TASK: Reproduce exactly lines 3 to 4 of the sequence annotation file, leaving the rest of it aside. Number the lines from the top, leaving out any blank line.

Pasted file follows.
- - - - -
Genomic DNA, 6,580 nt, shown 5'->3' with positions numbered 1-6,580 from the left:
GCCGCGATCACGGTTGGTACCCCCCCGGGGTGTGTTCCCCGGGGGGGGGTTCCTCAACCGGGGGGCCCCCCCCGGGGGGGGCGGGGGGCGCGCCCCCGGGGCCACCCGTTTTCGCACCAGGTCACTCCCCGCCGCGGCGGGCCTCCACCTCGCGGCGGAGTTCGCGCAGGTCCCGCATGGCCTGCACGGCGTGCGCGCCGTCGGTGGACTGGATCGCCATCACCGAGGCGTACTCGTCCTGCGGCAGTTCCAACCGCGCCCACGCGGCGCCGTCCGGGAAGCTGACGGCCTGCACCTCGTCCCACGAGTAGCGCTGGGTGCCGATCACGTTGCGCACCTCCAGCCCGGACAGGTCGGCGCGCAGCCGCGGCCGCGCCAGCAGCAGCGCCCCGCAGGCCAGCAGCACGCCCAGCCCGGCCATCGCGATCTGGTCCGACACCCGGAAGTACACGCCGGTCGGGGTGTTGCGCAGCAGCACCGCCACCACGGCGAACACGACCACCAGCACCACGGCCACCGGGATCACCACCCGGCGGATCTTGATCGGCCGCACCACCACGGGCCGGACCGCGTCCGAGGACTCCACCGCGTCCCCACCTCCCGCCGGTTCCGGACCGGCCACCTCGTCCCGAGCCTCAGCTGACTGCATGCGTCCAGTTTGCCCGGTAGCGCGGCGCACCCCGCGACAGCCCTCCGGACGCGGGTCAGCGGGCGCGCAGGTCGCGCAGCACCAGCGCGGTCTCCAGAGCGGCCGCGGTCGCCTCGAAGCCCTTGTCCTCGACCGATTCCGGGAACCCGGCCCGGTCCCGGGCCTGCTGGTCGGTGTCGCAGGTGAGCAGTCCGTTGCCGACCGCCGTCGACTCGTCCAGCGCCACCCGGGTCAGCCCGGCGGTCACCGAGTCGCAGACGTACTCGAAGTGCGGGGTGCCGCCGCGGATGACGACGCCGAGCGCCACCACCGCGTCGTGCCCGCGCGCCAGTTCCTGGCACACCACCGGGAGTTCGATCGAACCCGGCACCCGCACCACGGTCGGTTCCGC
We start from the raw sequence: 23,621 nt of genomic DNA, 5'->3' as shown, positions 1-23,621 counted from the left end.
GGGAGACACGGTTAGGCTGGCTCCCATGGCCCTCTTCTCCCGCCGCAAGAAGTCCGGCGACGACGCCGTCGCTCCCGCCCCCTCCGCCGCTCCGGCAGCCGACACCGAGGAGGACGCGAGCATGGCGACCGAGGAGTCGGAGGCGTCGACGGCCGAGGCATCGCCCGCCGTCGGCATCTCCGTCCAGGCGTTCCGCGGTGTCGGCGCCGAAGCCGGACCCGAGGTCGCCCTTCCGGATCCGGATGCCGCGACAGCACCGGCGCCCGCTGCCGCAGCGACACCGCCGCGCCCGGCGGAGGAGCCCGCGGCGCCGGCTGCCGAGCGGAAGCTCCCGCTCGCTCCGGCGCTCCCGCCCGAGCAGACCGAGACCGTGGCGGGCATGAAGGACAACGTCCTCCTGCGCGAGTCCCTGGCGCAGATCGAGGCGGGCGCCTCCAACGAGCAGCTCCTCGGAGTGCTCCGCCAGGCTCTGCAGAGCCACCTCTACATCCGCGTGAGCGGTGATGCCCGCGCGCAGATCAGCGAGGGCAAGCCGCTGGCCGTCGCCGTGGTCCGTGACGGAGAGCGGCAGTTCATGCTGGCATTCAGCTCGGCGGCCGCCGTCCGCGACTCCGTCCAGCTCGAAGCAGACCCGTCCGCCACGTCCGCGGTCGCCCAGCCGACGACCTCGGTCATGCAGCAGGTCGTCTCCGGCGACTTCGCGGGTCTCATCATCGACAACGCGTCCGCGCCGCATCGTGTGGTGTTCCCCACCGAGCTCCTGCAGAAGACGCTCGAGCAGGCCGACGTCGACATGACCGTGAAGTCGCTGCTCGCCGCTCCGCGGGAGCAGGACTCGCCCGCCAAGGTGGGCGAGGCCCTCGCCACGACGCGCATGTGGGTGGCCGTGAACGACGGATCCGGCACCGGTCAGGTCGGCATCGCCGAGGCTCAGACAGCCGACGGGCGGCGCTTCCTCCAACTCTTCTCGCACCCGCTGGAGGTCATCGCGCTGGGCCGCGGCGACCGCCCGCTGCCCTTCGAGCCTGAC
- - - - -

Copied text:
We start from the raw sequence: 23,621 nt of genomic DNA, 5'->3' as shown, positions 1-23,621 counted from the left end.
GGGAGACACGGTTAGGCTGGCTCCCATGGCCCTCTTCTCCCGCCGCAAGAAGTCCGGCGACGACGCCGTCGCTCCCGCCCCCTCCGCCGCTCCGGCAGCCGACACCGAGGAGGACGCGAGCATGGCGACCGAGGAGTCGGAGGCGTCGACGGCCGAGGCATCGCCCGCCGTCGGCATCTCCGTCCAGGCGTTCCGCGGTGTCGGCGCCGAAGCCGGACCCGAGGTCGCCCTTCCGGATCCGGATGCCGCGACAGCACCGGCGCCCGCTGCCGCAGCGACACCGCCGCGCCCGGCGGAGGAGCCCGCGGCGCCGGCTGCCGAGCGGAAGCTCCCGCTCGCTCCGGCGCTCCCGCCCGAGCAGACCGAGACCGTGGCGGGCATGAAGGACAACGTCCTCCTGCGCGAGTCCCTGGCGCAGATCGAGGCGGGCGCCTCCAACGAGCAGCTCCTCGGAGTGCTCCGCCAGGCTCTGCAGAGCCACCTCTACATCCGCGTGAGCGGTGATGCCCGCGCGCAGATCAGCGAGGGCAAGCCGCTGGCCGTCGCCGTGGTCCGTGACGGAGAGCGGCAGTTCATGCTGGCATTCAGCTCGGCGGCCGCCGTCCGCGACTCCGTCCAGCTCGAAGCAGACCCGTCCGCCACGTCCGCGGTCGCCCAGCCGACGACCTCGGTCATGCAGCAGGTCGTCTCCGGCGACTTCGCGGGTCTCATCATCGACAACGCGTCCGCGCCGCATCGTGTGGTGTTCCCCACCGAGCTCCTGCAGAAGACGCTCGAGCAGGCCGACGTCGACATGACCGTGAAGTCGCTGCTCGCCGCTCCGCGGGAGCAGGACTCGCCCGCCAAGGTGGGCGAGGCCCTCGCCACGACGCGCATGTGGGTGGCCGTGAACGACGGATCCGGCACCGGTCAGGTCGGCATCGCCGAGGCTCAGACAGCCGACGGGCGGCGCTTCCTCCAACTCTTCTCGCACCCGCTGGAGGTCATCGCGCTGGGCCGCGGCGACCGCCCGCTGCCCTTCGAGCCTGAC